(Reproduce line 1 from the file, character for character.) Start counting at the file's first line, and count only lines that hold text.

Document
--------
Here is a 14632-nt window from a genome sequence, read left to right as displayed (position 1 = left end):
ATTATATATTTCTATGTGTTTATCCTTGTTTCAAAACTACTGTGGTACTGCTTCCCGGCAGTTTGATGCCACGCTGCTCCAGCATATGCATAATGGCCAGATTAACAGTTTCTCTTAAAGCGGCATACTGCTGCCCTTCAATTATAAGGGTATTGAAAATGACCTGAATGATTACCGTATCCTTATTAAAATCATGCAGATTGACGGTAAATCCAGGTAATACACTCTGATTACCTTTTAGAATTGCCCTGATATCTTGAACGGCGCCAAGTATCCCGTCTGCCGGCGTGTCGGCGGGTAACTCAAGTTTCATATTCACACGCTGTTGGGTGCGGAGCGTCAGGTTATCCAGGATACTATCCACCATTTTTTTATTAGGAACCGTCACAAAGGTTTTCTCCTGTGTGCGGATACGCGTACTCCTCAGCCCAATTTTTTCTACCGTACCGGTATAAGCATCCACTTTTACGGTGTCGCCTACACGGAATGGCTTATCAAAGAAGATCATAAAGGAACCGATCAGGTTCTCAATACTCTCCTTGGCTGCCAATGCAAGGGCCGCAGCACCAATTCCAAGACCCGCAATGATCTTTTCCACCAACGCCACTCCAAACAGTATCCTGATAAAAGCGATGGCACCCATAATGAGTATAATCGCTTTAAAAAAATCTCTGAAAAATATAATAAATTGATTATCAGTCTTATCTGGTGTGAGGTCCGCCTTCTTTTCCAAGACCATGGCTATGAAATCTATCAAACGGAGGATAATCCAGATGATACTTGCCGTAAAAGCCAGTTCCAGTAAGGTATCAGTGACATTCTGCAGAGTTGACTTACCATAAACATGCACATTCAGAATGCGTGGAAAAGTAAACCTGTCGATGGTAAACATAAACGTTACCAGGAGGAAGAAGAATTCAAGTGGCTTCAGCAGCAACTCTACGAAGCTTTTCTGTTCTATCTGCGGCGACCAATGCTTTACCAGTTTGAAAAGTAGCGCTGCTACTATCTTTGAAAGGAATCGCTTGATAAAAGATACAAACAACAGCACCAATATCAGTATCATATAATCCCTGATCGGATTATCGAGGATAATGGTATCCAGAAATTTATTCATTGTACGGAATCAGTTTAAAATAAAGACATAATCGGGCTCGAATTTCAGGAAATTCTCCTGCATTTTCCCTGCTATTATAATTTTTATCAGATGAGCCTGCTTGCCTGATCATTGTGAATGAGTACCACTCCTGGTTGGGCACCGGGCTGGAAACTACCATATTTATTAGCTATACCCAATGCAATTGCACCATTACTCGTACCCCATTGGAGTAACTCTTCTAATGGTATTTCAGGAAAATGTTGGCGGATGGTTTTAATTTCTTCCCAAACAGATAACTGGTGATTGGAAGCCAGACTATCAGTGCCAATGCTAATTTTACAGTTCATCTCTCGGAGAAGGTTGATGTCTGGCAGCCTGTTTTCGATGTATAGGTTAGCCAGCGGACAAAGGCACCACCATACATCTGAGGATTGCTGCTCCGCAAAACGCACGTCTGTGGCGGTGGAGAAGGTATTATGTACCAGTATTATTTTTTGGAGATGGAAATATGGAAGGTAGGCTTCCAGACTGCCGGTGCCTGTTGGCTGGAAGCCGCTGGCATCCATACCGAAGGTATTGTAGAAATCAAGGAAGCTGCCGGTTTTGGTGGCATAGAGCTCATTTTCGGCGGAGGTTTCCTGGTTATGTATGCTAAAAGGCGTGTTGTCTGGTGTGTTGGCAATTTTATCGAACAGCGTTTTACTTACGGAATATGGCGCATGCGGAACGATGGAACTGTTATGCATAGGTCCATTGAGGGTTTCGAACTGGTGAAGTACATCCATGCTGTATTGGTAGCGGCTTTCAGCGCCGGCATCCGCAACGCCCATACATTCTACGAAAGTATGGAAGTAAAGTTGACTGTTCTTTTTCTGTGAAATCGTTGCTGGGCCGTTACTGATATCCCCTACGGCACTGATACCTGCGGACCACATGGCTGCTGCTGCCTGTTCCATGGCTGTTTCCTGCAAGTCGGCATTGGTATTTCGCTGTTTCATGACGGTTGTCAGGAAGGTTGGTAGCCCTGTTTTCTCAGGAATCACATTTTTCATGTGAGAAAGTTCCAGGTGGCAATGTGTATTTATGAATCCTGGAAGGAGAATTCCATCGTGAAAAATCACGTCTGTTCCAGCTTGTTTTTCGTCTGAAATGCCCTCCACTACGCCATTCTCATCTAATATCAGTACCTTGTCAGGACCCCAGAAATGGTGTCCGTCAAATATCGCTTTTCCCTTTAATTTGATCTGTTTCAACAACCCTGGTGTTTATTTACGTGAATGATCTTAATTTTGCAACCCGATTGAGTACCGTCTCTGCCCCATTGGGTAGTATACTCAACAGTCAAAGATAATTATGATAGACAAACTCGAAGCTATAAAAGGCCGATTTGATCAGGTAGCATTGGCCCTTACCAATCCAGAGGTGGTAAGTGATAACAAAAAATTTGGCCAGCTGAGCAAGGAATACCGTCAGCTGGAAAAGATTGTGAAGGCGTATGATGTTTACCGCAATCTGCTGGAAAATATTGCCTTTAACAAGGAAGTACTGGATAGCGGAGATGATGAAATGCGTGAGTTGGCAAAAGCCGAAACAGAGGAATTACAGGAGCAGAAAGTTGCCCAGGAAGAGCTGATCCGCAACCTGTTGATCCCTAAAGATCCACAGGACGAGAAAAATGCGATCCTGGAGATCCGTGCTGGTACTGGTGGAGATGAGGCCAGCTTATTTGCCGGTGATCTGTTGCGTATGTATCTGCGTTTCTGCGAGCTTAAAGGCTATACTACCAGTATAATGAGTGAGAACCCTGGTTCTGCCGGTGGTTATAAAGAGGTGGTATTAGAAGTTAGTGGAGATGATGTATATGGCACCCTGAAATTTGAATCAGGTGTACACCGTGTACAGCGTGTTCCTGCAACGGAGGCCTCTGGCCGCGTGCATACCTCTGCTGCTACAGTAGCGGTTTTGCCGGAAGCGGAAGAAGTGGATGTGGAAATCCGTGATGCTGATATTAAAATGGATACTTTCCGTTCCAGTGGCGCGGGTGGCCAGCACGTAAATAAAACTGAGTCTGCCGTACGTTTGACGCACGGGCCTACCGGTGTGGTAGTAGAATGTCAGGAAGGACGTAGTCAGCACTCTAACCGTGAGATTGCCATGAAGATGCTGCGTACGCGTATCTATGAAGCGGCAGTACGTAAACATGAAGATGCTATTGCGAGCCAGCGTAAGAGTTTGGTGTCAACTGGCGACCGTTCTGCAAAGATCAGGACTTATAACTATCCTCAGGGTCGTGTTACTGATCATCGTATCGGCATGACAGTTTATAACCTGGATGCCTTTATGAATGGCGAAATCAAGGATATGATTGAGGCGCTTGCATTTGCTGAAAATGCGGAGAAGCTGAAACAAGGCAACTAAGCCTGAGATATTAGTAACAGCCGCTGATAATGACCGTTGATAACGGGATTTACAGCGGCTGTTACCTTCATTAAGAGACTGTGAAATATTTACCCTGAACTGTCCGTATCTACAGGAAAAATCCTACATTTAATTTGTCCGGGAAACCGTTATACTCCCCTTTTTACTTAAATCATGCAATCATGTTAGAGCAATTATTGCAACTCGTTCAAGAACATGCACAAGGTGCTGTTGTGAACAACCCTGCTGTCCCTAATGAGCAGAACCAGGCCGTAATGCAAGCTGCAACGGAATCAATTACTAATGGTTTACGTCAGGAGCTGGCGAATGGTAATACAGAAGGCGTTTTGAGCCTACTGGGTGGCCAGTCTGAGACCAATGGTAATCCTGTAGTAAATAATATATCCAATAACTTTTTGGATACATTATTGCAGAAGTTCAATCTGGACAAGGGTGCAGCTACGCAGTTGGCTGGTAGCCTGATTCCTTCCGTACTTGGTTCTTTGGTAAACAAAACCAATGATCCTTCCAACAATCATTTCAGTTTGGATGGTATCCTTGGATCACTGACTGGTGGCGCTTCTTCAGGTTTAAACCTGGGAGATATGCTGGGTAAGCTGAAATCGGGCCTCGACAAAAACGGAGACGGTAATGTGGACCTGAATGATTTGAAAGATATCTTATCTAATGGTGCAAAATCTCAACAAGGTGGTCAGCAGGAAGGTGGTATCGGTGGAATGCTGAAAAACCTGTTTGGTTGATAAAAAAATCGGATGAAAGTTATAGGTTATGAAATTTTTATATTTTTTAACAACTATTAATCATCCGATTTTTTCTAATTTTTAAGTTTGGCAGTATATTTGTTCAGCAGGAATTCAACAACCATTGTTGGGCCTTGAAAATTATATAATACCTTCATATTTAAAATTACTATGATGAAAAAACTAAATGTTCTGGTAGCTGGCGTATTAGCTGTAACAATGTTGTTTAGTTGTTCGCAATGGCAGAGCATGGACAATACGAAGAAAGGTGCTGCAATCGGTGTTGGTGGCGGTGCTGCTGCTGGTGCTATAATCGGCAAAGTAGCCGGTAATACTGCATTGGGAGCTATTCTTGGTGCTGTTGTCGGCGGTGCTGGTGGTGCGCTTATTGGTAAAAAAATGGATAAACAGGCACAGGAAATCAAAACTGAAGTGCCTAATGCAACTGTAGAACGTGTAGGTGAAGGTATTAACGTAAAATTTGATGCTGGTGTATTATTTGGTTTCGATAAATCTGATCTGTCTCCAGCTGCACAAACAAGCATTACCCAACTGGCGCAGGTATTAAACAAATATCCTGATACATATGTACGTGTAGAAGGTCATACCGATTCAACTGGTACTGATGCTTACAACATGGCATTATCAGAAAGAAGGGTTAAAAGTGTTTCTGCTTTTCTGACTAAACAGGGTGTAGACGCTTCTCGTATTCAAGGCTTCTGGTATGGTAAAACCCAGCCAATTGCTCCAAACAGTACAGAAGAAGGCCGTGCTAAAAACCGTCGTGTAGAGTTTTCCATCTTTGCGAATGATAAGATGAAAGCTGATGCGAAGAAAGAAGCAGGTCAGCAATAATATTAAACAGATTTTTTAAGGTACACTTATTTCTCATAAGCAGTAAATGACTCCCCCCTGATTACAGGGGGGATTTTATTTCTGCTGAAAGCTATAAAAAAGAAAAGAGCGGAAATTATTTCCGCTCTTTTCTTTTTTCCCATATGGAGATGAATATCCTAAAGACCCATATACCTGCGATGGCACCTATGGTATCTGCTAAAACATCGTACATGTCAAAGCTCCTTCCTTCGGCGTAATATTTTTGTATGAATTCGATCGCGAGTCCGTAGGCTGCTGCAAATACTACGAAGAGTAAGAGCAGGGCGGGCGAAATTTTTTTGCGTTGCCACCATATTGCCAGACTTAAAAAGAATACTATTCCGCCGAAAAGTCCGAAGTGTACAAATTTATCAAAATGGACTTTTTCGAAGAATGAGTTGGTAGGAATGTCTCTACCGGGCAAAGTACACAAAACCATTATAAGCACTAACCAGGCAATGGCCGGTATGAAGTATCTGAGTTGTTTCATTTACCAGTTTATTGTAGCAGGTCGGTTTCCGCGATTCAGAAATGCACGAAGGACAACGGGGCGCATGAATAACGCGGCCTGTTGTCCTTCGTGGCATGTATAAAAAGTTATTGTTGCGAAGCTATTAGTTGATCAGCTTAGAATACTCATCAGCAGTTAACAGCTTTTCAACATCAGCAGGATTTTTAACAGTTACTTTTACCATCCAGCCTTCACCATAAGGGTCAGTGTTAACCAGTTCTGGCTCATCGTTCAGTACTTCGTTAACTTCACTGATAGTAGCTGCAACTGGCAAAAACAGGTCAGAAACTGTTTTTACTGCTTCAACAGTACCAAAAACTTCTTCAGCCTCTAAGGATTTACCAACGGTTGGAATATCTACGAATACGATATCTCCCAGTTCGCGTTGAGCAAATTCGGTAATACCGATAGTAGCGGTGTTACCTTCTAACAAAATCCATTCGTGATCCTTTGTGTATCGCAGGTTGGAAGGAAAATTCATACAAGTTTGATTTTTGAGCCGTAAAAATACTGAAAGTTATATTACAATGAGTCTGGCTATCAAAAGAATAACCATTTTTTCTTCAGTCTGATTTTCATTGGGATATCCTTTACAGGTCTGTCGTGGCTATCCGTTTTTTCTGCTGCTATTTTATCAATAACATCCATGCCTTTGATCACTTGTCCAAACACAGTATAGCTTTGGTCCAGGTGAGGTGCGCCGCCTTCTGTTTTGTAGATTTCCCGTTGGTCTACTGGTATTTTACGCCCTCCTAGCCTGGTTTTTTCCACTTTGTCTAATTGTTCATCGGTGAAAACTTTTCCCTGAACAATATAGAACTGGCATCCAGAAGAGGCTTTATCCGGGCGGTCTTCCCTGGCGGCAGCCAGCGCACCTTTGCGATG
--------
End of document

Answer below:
Here is a 14632-nt window from a genome sequence, read left to right as displayed (position 1 = left end):